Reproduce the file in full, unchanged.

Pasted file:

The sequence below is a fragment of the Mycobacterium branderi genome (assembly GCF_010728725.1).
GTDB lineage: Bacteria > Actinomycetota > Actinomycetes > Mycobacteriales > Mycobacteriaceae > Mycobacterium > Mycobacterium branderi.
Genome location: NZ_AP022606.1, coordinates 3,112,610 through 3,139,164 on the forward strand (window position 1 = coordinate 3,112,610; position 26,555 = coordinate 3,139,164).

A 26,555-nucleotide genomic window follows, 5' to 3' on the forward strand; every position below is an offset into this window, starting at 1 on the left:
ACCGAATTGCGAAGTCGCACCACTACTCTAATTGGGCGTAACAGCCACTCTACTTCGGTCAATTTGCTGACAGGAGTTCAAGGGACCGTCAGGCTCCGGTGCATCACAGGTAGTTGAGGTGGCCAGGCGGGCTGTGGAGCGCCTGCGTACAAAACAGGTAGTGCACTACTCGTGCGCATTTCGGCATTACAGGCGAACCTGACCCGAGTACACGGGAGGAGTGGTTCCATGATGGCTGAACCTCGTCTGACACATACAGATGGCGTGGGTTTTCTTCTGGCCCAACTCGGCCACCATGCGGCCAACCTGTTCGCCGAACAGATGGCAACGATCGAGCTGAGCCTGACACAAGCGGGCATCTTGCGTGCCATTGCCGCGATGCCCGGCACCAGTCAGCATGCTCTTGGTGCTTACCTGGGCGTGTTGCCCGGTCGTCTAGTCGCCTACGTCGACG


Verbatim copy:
The sequence below is a fragment of the Mycobacterium branderi genome (assembly GCF_010728725.1).
GTDB lineage: Bacteria > Actinomycetota > Actinomycetes > Mycobacteriales > Mycobacteriaceae > Mycobacterium > Mycobacterium branderi.
Genome location: NZ_AP022606.1, coordinates 3,112,610 through 3,139,164 on the forward strand (window position 1 = coordinate 3,112,610; position 26,555 = coordinate 3,139,164).

A 26,555-nucleotide genomic window follows, 5' to 3' on the forward strand; every position below is an offset into this window, starting at 1 on the left:
ACCGAATTGCGAAGTCGCACCACTACTCTAATTGGGCGTAACAGCCACTCTACTTCGGTCAATTTGCTGACAGGAGTTCAAGGGACCGTCAGGCTCCGGTGCATCACAGGTAGTTGAGGTGGCCAGGCGGGCTGTGGAGCGCCTGCGTACAAAACAGGTAGTGCACTACTCGTGCGCATTTCGGCATTACAGGCGAACCTGACCCGAGTACACGGGAGGAGTGGTTCCATGATGGCTGAACCTCGTCTGACACATACAGATGGCGTGGGTTTTCTTCTGGCCCAACTCGGCCACCATGCGGCCAACCTGTTCGCCGAACAGATGGCAACGATCGAGCTGAGCCTGACACAAGCGGGCATCTTGCGTGCCATTGCCGCGATGCCCGGCACCAGTCAGCATGCTCTTGGTGCTTACCTGGGCGTGTTGCCCGGTCGTCTAGTCGCCTACGTCGACG